…. to target fraud. Sure!
Plan to require fingerprinting to pick up certain prescriptions targets fraud
Peoria could become the first Arizona city to require fingerprinting at pharmacies when picking up prescriptions for commonly abused drugs in an effort to curb an escalating number of fraud cases.
Peoria law-enforcement officials this month proposed an ordinance that would require anyone filling prescriptions for drugs such as OxyContin and Percocet to show ID and be fingerprinted at the pharmacy counter, including anyone picking up a prescription for a family member or friend.
Peoria City Attorney Steve Kemp said the proposal could provide better evidence to prosecute cases.
Dan Pochoda, legal director for the American Civil Liberties Union of Arizona, called it an “overreaction.”
“This raises serious concerns about intrusion of privacy,” Pochoda said.
Kemp said he expects to present details of the plan to the Arizona State Board of Pharmacy in January and to seek its input.
He said it’s likely he will return to the City Council by March with the proposed ordinance.
Officials in several Valley cities, including Phoenix and Scottsdale, said that although prescription fraud is a concern, no such ordinances are in the works.
This isn’t the first time that laws related to drug sales have been launched at the city level.
Cities have passed laws to put tighter controls on the sale of over-the-counter items containing pseudoephedrine, which is used to make methamphetamine.
State lawmakers responded in 2005, passing a law requiring the decongestant to be sold behind the counter.
State health officials pushed for a statewide database launched in 2008 to track certain prescriptions.
The program stores individuals’ prescription information so physicians and pharmacists can identify “doctor shoppers,” people who visit numerous doctors to get drugs that are potentially addictive.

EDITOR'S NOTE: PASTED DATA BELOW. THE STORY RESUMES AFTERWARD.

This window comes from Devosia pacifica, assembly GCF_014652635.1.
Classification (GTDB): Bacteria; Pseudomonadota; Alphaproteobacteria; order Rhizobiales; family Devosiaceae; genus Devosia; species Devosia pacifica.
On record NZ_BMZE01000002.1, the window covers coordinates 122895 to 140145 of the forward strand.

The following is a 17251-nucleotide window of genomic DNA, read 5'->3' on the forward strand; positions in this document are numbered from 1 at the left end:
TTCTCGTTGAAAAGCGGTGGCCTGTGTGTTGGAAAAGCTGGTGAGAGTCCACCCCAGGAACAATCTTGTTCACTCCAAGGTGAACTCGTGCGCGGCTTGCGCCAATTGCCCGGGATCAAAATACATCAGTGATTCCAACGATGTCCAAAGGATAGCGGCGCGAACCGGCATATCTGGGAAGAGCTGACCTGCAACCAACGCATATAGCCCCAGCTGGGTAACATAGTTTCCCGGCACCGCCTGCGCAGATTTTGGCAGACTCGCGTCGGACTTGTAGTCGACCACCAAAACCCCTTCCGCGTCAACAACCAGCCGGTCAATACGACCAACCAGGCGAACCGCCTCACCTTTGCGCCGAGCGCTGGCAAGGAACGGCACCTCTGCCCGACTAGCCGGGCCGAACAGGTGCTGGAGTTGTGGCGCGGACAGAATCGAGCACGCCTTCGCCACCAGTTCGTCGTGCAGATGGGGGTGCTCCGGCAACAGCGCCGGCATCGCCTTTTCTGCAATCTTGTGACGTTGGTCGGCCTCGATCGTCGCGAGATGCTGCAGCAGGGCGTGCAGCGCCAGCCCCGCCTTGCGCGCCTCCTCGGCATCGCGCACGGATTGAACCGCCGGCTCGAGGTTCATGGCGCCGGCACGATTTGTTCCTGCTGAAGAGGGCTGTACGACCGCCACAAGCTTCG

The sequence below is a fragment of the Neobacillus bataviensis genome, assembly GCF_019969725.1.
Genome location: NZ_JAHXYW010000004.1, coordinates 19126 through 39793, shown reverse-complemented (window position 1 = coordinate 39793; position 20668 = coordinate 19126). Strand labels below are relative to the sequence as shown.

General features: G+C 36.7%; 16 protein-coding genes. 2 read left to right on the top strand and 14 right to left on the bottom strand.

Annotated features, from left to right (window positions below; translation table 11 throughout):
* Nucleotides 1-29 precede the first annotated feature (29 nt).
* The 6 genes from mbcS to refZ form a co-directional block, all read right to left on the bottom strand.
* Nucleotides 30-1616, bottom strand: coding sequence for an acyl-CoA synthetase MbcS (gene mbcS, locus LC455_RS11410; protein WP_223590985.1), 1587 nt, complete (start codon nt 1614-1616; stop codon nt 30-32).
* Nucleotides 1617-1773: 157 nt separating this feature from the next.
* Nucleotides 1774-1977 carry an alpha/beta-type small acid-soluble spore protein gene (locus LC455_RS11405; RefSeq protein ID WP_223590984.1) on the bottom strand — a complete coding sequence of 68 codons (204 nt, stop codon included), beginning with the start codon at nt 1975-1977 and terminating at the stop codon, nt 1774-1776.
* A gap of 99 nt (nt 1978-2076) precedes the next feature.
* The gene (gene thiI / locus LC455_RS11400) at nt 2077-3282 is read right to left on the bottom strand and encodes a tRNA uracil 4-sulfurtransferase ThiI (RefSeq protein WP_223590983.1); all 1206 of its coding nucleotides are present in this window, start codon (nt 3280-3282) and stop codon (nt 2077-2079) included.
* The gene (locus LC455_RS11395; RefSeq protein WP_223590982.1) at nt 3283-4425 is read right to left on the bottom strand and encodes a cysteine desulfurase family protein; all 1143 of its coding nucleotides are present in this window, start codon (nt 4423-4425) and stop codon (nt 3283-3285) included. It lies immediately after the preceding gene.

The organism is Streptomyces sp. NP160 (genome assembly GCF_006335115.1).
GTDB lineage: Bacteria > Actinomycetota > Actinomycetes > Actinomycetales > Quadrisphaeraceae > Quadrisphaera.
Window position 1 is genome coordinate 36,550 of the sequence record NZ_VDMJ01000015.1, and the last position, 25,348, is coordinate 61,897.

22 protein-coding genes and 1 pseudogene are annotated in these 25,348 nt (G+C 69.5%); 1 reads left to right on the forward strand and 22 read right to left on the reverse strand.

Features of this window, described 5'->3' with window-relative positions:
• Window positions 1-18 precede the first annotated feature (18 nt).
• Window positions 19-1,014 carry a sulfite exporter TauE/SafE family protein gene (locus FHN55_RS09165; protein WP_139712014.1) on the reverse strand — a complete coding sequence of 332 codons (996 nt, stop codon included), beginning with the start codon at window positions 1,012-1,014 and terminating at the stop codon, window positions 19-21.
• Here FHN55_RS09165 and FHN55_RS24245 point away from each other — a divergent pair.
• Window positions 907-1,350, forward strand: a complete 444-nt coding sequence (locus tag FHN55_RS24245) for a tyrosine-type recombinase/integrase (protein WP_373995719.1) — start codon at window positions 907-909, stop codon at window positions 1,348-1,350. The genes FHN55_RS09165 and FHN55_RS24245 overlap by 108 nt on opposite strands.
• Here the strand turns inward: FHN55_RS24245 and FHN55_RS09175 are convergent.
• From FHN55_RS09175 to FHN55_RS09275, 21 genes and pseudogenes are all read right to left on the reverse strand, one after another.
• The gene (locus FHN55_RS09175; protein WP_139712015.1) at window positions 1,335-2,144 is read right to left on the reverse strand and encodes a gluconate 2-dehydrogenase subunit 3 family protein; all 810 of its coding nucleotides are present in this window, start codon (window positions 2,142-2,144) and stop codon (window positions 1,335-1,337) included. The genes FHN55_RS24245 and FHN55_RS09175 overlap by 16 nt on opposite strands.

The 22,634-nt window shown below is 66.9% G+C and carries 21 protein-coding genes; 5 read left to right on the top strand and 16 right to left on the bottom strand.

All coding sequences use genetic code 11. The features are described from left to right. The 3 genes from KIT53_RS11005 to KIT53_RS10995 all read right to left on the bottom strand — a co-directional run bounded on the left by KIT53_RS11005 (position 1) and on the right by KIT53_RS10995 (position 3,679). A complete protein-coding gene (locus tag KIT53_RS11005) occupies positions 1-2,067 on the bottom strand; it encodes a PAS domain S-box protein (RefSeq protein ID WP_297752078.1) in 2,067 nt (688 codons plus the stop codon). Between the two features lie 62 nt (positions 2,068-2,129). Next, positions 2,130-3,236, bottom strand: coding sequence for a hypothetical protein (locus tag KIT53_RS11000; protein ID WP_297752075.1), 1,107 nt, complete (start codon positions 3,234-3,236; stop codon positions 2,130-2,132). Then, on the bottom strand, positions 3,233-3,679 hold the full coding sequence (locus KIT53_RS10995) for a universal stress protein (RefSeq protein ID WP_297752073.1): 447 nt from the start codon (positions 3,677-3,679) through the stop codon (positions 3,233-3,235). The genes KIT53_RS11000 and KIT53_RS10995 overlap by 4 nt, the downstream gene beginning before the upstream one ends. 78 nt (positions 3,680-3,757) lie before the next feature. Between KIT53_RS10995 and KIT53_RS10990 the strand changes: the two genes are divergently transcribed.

The state pharmacy board does not have to notify law enforcement.
Peoria’s proposal would tie law enforcement into the equation.
States such as New York, Nevada and Texas similarly require ID when purchasing commonly abused prescriptions.
None has gone as far as requiring fingerprints.
Delray Beach in Florida considered it, although no such law passed there.
Peoria’s proposal stems from what officials say is an escalating local and national concern.
According to the Office of National Drug Control Policy, prescription-drug abuse is second to marijuana as the country’s most prevalent drug problem.
Prescription-fraud cases in Peoria have doubled since 2009, from 50 to 100, which only counts cases police had leads to follow.
Kemp said fingerprinting happens routinely at such places as scrap-metal dealerships, where state law requires it for those selling scrap worth more than $25.
He said fingerprints would only be checked if there was reason to verify a person’s ID in a suspected fraud case.
But is fingerprinting the answer? And is it even legal?
Kemp said he thinks it would hold up in court. He said he sees it as similar to the other instances where fingerprinting is already required.
Several industry officials said the proposed ordinance could be problematic, at least practically.
“I think they have an authority to do it, but it may not be wise because it will be hard for pharmacies to track which law to follow in which city,” said Hal Wand, Arizona State Board of Pharmacy executive director.
Wand said he hasn’t heard any discussion of the issue at the state level or elsewhere in Arizona.
John Norton, a spokesman for the National Community Pharmacists Association described the Peoria proposal as “one of the most stringent ones we have heard of.”
Mindy Smith, chief executive of Arizona Pharmacy Alliance, said the proposal may not end fraud.
“Those who seek drugs fraudulently would simply go elsewhere,” she said.
Sgt. Ed Wessing, spokesman for Mesa police, said he saw “no harm” in requiring IDs to fill prescriptions, “but who picks and chooses what kinds of medications to regulate and combinations of medications can be problematic.”
He declined comment on the fingerprinting aspect.
Pochoda of the ACLU said that to collect fingerprints of everyone filling a prescription is “like saying we’ll take a blood sample of every person, and later if they are a suspect we’ll use it.”
by Sonu Munshi – Dec. 21, 2010 12:00 AM
The Arizona Republic
Source: AZ Central